Dash 5 Documentation Browser for Mac is Available

Dash 5 has a new, slick, flat UI. Here you see how the “apple:” prefix turned into a documentation-relative search.

I use Dash every day. And while it seemed the last upgrade to v4 wasn’t that long ago, my 1Password-powered licence purchase history tells me it was in February 2017 that I last paid for a Dash license, almost 3 years ago. So it’s about time that a paid upgrade hits Kapeli’s online store!

What can I say: I enjoy using Dash. It works. I use it to browse the Swift language docs, UIKit and other Apple framework docs, the Ruby and PHP language documentation, and what not!

Dash borrows interaction patterns from web browsers. You go to the search bar via Cmd-L, which is usually bound to the “location bar” in web browsers, and also the Omnibar in my app The Archive, and nvALT, and similar apps. The usual “find” shortcuts won’t work: Cmd-F will search within the visible document, and Cmd-Opt-F, regularly used to global searches in Finder and apps like OmniFocus, is not bound to anything. Since the search bar is now displayed like a browser location bar anyway, I didn’t have trouble adjusting.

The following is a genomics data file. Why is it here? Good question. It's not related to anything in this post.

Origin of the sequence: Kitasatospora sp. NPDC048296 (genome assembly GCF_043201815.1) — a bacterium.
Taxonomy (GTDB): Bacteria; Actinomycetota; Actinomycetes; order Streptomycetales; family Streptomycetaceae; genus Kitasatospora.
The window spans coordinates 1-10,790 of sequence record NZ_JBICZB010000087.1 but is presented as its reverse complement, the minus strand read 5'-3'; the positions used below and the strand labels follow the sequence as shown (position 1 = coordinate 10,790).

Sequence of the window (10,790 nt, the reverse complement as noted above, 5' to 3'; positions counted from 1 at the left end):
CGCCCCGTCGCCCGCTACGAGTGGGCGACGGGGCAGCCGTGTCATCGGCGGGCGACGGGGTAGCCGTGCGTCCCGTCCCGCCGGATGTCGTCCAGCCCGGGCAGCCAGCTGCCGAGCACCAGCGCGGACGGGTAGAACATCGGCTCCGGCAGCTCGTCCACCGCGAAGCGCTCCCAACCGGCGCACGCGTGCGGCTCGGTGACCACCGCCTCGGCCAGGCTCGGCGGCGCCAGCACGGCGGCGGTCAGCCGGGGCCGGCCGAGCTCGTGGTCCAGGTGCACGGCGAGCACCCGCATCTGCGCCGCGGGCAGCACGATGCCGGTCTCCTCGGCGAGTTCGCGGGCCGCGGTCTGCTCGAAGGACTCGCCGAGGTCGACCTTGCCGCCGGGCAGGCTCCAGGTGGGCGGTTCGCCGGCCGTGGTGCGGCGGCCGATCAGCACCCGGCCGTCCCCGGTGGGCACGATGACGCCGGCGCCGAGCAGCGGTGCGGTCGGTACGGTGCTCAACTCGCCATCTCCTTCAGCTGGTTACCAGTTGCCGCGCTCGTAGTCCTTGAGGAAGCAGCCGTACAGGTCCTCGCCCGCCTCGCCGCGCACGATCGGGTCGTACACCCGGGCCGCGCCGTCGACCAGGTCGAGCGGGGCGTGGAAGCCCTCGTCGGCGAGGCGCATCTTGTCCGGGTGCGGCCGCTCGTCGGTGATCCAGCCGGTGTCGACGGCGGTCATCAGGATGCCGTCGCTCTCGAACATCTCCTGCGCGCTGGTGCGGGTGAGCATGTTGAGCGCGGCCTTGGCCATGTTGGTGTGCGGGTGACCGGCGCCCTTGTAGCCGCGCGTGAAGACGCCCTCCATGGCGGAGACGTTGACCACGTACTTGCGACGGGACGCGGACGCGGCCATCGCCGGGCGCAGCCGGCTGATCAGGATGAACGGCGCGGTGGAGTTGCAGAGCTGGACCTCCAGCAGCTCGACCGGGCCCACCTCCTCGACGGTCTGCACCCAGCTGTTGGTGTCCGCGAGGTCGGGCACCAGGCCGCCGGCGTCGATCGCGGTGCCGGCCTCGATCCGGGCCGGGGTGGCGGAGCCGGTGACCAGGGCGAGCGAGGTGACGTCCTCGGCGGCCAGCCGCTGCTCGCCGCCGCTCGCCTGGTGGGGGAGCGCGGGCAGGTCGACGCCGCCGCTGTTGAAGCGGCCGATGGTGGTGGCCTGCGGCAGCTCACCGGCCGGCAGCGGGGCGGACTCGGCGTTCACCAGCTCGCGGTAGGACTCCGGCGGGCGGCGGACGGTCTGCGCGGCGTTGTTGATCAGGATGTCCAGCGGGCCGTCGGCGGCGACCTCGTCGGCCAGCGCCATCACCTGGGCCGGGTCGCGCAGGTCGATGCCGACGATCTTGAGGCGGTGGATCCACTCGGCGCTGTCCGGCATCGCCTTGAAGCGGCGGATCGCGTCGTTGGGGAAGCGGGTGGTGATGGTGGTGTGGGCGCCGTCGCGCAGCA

If you’re new to Dash and have e.g. the Ruby and Apple docs installed, here’s The 1 Weird Trick That Saves Hours Of Work – or whatever buzzfeed headline this could become.

How to Limit Your Search to a Particular Docset

By default, Dash searches withing all your installed docsets. I have more than a dozen installed: one for each language I regularly use and a couple of frameworks/libraries that I use time and again, for example: the Apple framework docs, Ruby, PHP, Python, also Git Flow, Ruby on Rails, the Gosu game framework, ncurses.

When I search for the “Iterator” protocol definition in Swift, I don’t need or want to see the Ruby equivalent. I want to focus on the Apple docset. Here’s what you can do:

  • Open a new empty tab in Dash with Cmd-T to start a new search context
  • Type apple: iterator and notice how the search now displays a “locked” Apple icon in the search bar + the term “iterator”. This now confines searches to the Apple framework/language docs.
  • Open another tab and type ruby: each_with_object and notice how the icon is now the Ruby language icon and the search limited to the Ruby docs.

Each docset has its own search prefix. You can inspect these in the app Preferences (Cmd-,) in the “Docsets” preference pane. The right column shows the prefixes.

Years ago, I had to double-click the documentation bundle icons to confine my searches; but since learning of the DOCNAME + : search prefix I can search way more efficiently.

I have never used search profiles, though I can see how this can help trim down search results in a useful way, too. You could create a search profile for “Web Development” that enables searching in HTML, CSS, SCSS, and some JavaScript libraries but does not include any of your other docsets. That’s like combining multiple docset search prefixes in a set union. Similarly, for a Rails app, to include the Ruby language docset, Ruby on Rails framework docset, jQuery and SCSS can be handy.

If you haven’t already, grab yourself a copy of Dash!

Receive new .